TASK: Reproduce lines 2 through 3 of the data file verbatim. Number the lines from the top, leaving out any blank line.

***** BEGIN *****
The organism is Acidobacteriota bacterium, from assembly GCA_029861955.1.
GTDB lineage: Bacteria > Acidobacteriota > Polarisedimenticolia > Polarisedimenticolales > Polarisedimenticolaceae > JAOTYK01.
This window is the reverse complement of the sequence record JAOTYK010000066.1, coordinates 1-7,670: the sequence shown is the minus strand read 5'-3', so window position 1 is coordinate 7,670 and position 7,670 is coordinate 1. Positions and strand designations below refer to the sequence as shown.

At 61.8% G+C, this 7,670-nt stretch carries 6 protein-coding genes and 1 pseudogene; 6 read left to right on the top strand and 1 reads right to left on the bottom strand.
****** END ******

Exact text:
GTDB lineage: Bacteria > Acidobacteriota > Polarisedimenticolia > Polarisedimenticolales > Polarisedimenticolaceae > JAOTYK01.
This window is the reverse complement of the sequence record JAOTYK010000066.1, coordinates 1-7,670: the sequence shown is the minus strand read 5'-3', so window position 1 is coordinate 7,670 and position 7,670 is coordinate 1. Positions and strand designations below refer to the sequence as shown.